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Hip-hop's infiltration of pop culture was in full-swing during the early '90s, with many of rap's biggest stars making waves with starring roles in an array of high-profile films and television shows. One rap artist that played a huge role in breaking down barriers for hip-hop in Hollywood and Tinsletown was legendary rapper Queen Latifah, whose story stands as a blueprint of how to expand your brand by transitioning into a career in acting.
A native of New Jersey, Queen Latifah (born Dana Owens) got her start in rap after becoming a beat-boxer for local rap group Ladies Fresh, but her big break would come after becoming an original member of Flavor Unit, a collective of emcees and producers from the New Jersey area. When a demo Latifah recorded wound up in the hands of Yo! MTV Raps host Fab 5 Freddy, who passed it along to A&R Dante Ross, she was offered a recording contract with Tommy Boy Records, one of the hottest rap labels at the time.
Releasing her debut single, "Wrath of My Madness" in 1998, Queen Latifah would truly establish herself the following year with All Hail The Queen, an album that cast Latifah as a fiery lyricist and staunch feminist, and was instrumental in helping power the Afrocentric movement in hip-hop during the late '80s and early '90s. Boasting standout cuts like "Mama Gave Birth to the Soul Children" (featuring De La Soul) and the Monie Love-assisted hit "Ladies First," both of which pushed All Hail the Queen to gold certification and turned Queen Latifah into an overnight rap star and one of the most high-profile female spitters in the game.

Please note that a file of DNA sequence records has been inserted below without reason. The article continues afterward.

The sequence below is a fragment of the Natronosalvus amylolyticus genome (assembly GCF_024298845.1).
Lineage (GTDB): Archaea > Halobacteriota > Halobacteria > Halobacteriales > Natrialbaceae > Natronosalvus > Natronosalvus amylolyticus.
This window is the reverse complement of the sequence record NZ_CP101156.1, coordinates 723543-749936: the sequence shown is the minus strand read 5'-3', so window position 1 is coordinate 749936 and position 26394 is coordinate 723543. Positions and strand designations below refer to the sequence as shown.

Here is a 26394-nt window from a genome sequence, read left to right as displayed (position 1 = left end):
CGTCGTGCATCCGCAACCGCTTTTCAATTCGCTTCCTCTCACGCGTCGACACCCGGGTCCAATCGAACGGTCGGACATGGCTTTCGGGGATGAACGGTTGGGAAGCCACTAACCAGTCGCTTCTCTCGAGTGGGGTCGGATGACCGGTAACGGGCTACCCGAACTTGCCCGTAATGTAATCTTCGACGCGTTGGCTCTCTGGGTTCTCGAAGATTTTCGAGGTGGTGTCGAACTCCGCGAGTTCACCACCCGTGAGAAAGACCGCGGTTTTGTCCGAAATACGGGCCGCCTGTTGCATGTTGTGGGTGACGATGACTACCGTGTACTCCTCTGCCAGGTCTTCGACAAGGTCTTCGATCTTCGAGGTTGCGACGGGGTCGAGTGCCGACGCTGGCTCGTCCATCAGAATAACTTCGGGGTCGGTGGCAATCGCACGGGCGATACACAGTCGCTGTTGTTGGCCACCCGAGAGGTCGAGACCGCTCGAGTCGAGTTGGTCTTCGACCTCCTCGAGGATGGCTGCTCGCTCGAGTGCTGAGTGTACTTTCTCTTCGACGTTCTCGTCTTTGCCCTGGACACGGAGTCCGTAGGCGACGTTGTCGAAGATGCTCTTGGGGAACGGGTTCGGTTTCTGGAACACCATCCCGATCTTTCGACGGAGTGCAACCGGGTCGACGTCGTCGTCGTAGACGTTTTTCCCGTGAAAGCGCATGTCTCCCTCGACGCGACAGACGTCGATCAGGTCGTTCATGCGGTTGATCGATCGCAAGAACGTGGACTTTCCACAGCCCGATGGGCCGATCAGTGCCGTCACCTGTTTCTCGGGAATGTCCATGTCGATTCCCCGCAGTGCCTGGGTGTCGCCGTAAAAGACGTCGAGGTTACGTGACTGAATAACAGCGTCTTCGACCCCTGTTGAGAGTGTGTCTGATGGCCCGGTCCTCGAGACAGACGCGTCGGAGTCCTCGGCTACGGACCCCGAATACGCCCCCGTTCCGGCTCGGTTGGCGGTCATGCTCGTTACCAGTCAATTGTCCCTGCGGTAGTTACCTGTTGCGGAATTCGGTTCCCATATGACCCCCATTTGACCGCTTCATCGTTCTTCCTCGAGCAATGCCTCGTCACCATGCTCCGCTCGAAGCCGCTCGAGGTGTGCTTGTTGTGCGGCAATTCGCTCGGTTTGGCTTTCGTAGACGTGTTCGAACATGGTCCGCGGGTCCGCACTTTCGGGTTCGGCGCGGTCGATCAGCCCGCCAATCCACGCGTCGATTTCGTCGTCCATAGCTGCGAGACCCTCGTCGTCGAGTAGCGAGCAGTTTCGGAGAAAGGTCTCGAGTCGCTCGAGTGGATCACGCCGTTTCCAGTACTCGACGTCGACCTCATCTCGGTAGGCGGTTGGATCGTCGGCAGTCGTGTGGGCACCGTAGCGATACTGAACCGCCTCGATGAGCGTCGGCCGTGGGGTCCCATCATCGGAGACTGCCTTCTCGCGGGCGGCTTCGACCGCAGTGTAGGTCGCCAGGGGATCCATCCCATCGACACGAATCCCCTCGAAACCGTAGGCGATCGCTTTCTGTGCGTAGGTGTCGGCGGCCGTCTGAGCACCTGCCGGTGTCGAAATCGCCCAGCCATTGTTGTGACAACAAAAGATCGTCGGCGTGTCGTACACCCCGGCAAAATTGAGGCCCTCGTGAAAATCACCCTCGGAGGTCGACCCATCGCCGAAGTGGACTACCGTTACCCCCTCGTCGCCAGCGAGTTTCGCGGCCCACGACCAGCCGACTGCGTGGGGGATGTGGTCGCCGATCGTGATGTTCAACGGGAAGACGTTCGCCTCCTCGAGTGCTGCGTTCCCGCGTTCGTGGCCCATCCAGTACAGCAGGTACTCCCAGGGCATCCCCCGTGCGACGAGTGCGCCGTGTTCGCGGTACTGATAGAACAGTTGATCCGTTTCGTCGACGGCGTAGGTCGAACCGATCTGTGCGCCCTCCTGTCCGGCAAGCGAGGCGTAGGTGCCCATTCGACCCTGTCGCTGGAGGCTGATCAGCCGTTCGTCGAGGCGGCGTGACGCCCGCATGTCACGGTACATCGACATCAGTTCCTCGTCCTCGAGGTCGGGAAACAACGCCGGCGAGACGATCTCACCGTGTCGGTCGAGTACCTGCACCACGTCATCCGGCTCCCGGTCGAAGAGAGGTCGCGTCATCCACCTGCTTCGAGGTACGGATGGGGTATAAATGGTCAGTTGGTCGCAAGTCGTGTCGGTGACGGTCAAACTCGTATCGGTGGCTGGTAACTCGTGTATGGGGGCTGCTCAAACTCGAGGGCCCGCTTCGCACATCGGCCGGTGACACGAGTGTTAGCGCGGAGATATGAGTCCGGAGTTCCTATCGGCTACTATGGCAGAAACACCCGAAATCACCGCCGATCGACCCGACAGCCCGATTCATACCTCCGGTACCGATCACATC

Not one to put all of her eggs in one basket, Queen Latifah would capitalize on her newfound fame by seeking out auditions for bit roles in movies during the early '90s, eventually snagging a role in Spike Lee's 1991 film Jungle Fever after collaborator Monie Love—whom Spike originally cast in the role— became pregnant and was unable to appear in the movie. Playing Lawshawn, an opinionated and abrasive waitress who chastises character Flipper Purify's (played by Welsey Snipes) interracial relationship with his Italian-American coworker Angie Tucci (Annabella Sciorra), Queen Latifah's presence and charisma on screen would be one of the biggest takeaways from the film, with critics taking note of her performance and rewarding it with rave reviews.
"I just remember it was hot, it was really hot," Latifah recalled of filming the scene during an interview with ABC News in 2016. "It was summertime in Harlem. I had this tiny little [dressing] room. I just remember being nervous and I didn't really know what I was doing. And I had a little bit of a cold, so I kind of did what I could and got my feet wet." After Jungle Fever's release on June 7, 1991, Queen Latifah would score another memorable role just months later, this time portraying college student Zora in House Party 2, further increasing her buzz as a promising thespian.
Popping up as Ruffhouse MC in the Ernest Dickerson-directed 1992 crime drama Juice, and making a cameo in the 1993 comedic thriller Who's the Man, Queen Latifah may have made major inroads in film, but decided to make the plunge into television after drawing inspiration from fellow rapper-turned-actor Will Smith, who had achieved massive success with his hit sitcom, The Fresh Prince of Bel-Air. "Will Smith was a great friend of ours," Latifah once explained during an interview. "And we kind of grew up on the road together, and when we saw him do The Fresh Prince of Bel-Air, we said, 'Hey, if Will can do it, we can do it!'"
Living Single, Queen Latifah's own primetime sitcom, would quickly come to fruition, as her and her team began to search for suitors looking to pick up their show.